Syracuse's remarkable run continues

March, 14, 2009
03/14/09
2:11
AM ET
NEW YORK -- He walked to the bench, a towel draped over his head. The improbable -- no, the damn impossible -- had happened.

Twenty-two hours after wrapping up a six-overtime marathon, Syracuse was going into the extra stanza again. And after 174 minutes on the court over the span of three games in three days, Jonny Flynn had finally hit the wall.

"I'm thinking all of these coaching things, motivation, what I'll say, and he just looks at me and says, 'Coach, I'm just shot,'" associate head coach Mike Hopkins said. "I mean, what could I say?"

Nothing -- Hopkins said nothing. He just nodded his head sympathetically and turned Flynn back onto the court for five more minutes.

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Jonny Flynn
Michael Heiman/Getty ImagesJonny Flynn has logged 147 minutes of action in two nights.

It's not like there was much choice. Flynn is the heartbeat of Syracuse. During the course of the Big East tournament, the point guard played 35 minutes in the first-round game against Seton Hall, played through crippling cramps for 67 of the 70 minutes against Connecticut and then, on about three hours sleep, steered the Orange through regulation against West Virginia, playing every one of the 40 minutes.

And so when it was time for five more minutes, Hopkins turned him back.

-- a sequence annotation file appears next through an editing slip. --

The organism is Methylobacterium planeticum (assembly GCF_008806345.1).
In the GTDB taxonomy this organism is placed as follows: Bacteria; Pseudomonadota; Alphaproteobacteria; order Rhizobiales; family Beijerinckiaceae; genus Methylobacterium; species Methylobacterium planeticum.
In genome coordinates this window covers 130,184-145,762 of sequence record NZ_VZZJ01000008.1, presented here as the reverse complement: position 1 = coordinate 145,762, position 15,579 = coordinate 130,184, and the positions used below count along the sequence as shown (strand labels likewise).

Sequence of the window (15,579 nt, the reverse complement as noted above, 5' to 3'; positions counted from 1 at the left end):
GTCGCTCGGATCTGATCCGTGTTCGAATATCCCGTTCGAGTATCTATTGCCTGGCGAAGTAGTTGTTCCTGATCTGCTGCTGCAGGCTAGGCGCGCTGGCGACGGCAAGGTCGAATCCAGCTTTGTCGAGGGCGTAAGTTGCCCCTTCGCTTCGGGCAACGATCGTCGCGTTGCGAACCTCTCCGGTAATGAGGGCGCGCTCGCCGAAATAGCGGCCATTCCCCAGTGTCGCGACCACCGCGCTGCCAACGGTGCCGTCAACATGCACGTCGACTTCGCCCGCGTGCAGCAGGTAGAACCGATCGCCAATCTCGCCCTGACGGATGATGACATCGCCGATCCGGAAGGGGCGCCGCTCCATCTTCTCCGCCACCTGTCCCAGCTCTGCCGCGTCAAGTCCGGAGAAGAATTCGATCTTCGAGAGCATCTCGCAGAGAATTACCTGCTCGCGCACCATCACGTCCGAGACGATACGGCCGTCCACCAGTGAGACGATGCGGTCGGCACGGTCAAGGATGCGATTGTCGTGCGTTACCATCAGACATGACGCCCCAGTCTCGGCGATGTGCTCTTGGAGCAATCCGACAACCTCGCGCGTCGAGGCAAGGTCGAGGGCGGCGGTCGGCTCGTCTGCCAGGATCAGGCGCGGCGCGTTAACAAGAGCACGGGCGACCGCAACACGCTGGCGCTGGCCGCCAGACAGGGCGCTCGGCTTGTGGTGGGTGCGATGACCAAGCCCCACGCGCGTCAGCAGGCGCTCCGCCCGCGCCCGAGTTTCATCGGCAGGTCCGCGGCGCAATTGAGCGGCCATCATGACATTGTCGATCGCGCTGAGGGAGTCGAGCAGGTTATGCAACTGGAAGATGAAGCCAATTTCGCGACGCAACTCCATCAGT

"I just kept thinking, 'Please let it just be one this time,'" Flynn said. "'Don't make us keep going over and over.'"

Though the Madison Square Garden crowd might have welcomed a little more history, Syracuse declined the invite. Against Connecticut, Syracuse never led until the sixth overtime.

Against West Virginia, the Cuse built a quick six-point lead to take out the drama and take home a 74-69 victory.

Somewhere in between, the Orange officially became this year's plucky fan favorite. It's a role they know well. Three years ago Syracuse became the first Big East Team to win four games in four days to take home the conference tournament title.

"Hey, Gerry McNamara is here watching us," Eric Devendorf said. "Maybe he's giving us luck."

On Saturday night against top-seeded Louisville, the Orange will try to replicate their heroics.

This run makes that 2006 march look like a dash to a CYO trophy.

"You can't even compare the two," said Devendorf, who played on that 2006 team. "This is unbelievable. This is the craziest tournament I've ever played in."

If Georgia's insane run through tornado-ravaged Atlanta in last year's SEC tournament owns the out-of-nowhere title for absurdity, the Orange's run will command the no-way-in-hell category.

When Syracuse left Madison Square Garden on Friday night, the surest bet in Vegas had to be a West Virginia win.

"I don't know anything about spreads or any of that stuff, but I know we were picked to be the underdogs," Orange forward Paul Harris said. "I couldn't understand that. We beat West Virginia this year. How does that happen?"

It happens, Paul, when a team plays six overtimes, and logic coupled with general human physiology says a team will have no legs and no stamina to play again.

When Syracuse took the court, everyone was waiting for the moment, the one that showed the Orange had hit the wall. Shots would come up short, passes would get sloppy, the bottom would fall out.